ITIL : practice and theory – an empirical study
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- Master Thesis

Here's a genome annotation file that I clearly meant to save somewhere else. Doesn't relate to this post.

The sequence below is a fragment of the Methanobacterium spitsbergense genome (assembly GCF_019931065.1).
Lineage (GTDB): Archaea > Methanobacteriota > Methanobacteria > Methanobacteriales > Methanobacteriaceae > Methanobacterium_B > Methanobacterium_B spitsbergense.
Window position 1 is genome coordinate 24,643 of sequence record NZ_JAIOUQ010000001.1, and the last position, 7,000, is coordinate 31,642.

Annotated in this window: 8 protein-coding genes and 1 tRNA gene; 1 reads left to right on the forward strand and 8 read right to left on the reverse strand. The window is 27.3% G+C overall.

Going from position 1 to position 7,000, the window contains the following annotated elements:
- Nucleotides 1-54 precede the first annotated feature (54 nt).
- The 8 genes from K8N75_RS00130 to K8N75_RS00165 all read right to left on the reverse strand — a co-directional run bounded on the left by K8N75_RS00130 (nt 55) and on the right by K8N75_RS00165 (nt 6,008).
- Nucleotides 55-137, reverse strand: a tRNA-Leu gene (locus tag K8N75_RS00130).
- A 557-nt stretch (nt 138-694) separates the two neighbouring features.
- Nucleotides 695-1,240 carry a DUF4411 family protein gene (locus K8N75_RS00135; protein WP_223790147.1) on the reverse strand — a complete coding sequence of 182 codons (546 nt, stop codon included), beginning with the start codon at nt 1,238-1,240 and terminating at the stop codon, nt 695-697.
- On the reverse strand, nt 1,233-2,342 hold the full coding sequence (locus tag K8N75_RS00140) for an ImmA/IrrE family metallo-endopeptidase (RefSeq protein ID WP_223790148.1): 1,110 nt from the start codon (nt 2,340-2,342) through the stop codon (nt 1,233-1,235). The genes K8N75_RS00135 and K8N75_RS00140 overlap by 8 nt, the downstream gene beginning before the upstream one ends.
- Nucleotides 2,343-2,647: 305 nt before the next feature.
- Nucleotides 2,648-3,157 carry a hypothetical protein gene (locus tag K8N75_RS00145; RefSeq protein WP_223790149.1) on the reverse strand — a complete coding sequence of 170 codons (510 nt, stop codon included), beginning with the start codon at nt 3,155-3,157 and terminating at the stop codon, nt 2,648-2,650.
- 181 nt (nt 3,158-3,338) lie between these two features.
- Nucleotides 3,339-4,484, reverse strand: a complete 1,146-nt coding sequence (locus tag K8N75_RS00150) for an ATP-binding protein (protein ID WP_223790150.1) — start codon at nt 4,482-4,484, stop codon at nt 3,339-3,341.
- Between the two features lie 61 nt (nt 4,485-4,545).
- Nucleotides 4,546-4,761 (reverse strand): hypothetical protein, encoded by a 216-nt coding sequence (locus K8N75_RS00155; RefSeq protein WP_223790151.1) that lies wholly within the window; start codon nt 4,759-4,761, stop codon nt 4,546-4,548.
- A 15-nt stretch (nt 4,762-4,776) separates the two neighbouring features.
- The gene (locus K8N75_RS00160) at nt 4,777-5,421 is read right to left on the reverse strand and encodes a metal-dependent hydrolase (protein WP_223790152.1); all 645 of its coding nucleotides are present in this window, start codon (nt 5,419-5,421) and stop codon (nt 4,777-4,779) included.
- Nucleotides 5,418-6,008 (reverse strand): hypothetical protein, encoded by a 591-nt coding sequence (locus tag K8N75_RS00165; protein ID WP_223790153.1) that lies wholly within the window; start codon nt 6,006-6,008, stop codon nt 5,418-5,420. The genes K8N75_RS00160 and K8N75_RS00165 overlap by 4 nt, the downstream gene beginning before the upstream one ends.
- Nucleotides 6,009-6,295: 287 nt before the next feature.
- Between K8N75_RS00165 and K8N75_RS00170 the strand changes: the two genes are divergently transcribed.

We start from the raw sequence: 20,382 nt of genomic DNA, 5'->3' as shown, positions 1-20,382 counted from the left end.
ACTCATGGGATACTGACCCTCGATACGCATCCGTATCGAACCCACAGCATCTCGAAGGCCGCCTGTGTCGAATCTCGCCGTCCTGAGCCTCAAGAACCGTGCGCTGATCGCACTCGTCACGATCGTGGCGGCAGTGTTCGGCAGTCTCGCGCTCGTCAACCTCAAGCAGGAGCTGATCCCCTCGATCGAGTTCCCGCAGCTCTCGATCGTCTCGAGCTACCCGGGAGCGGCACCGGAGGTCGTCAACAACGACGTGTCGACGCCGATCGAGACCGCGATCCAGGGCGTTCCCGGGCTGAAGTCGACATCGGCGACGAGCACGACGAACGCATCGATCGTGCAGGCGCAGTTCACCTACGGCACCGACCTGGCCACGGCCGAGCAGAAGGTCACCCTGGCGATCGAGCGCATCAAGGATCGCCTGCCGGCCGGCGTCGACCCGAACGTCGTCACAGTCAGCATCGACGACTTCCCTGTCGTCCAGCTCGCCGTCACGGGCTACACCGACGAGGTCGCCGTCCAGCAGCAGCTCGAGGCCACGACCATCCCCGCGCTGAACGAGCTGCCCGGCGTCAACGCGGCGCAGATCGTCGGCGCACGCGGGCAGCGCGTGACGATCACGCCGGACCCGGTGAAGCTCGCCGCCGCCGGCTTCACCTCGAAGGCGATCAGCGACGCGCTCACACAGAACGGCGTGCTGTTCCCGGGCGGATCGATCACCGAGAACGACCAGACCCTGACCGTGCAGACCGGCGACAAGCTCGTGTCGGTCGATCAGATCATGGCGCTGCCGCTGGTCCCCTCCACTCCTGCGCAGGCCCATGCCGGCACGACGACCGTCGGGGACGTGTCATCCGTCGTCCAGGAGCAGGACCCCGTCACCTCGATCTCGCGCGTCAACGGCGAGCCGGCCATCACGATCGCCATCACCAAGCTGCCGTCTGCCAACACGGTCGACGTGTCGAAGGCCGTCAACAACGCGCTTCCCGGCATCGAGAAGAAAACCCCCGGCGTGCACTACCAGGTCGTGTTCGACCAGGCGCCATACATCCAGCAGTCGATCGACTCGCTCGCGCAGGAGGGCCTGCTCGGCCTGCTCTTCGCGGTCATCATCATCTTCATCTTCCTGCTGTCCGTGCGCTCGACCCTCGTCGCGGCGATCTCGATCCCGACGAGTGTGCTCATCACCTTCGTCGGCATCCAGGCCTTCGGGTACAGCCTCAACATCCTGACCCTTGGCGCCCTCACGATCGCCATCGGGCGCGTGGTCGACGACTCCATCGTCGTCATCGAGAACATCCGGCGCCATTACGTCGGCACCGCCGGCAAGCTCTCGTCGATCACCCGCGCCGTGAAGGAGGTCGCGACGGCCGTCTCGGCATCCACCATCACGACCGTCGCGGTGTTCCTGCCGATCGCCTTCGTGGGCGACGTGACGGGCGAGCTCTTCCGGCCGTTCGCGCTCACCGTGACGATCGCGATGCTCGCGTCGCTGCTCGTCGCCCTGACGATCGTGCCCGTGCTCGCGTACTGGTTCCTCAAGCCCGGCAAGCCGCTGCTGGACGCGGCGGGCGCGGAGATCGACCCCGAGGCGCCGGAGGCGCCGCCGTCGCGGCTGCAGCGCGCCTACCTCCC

Through this thesis we attempt to acquire general knowledge about how to make the best use of ITIL and how to implement it sensibly in real-life situations. This aim is achieved by studying relevant literature, conducting qualitative and quantitative research, upon which we eventually make our analysis and conclusions. ITIL is a framework for best-practice IT Service Management (ITSM) based on consensus recommendations from IT practitioners from all over the world. We give a short presentation of the field of IT Service Management and the related field of process management whereupon we try to give a brief, but to-the-point presentation of the core ITIL literature. We continue with a literature study on organizations and communication to understand the backdrop against which any IT project will take place. Thereafter we narrow down our focus when going through characteristics of projects, project management and the pertaining PSO (abbr. for People, System, Organization) perspective, as well as change management. An ITIL implementation is typically carried out through the means of a project implying changes not only to the Systems at work in the IT department, but also to the People and the Organization. Our empirical data are based on an ITSM status survey conducted in the Nordic countries as well as interviews with three experienced Norwegian practitioners. This gave us data on ITIL progress and viewpoints among Nordic companies in addition to in-depth, partly tacit information from well-respected ITIL practitioners. We compared our theoretical understanding to how it corresponded to the experiences of our interviewees and the results from the survey. Based upon what we learned from this process we have launched six propositions (see Chapter 5.1). The purpose of the propositions is to keep our analysis discussion structured and goal-oriented. In addition we now propose our two general research questions, with which we try to formulate the main problem of our thesis. We will also cover more specificities and related features in our analysis and discussion of our propositions in Chapters 5 and 6. Research Question 1: How can ITIL be useful to organizations and IT departments, and how could it be introduced optimally to different organizations? In other words: Is there a universal introduction recipe? We find reasons and benefits for why both small and large IT departments should implement ITIL, although ITIL needs adaptation and a pragmatic approach for it to work purposefully in a specific situation. The reasons for choosing ITIL vary, but they all rest on the fundament that ITIL, when used sensibly, gives more efficient IT Service Management. We conclude that there is no universal introduction recipe. However, the implementation may be aided positively by the help of an external consultant that is unaffected of internal power structures and able to see the organization from an out-of-the-box perspective. To internalize process thinking among IT employees is typically a time-consuming process. Research Question 2: How can one deal with the change process that ITIL initiates? We conclude that one must be vigilant when dealing with the soft aspects of change – implementing a technical system supporting ITIL processes can be done quick and easy. However, internalizing ITSM and process thinking among employees and an organization that have not before worked in such a manner is more challenging. To be aware of developing the people and the organization parallel with the development of ITIL-supporting systems can be a key to reducing resistance to the change an ITIL project may bring about. Applying such a parallel focus, called PSO, may even create understanding for the necessary changes so that people begin supporting the ITIL initiative and start engaging in its success. Another specific recommendation for making the IT employees understand the benefit of using ITIL and be positive towards the upcoming change may be to first introduce some of the ITIL‟s operative processes, thus achieving so-called quick-wins, i.e. showing with immediate effect how ITIL can enhance the efficiency of the IT department by its structured way of working.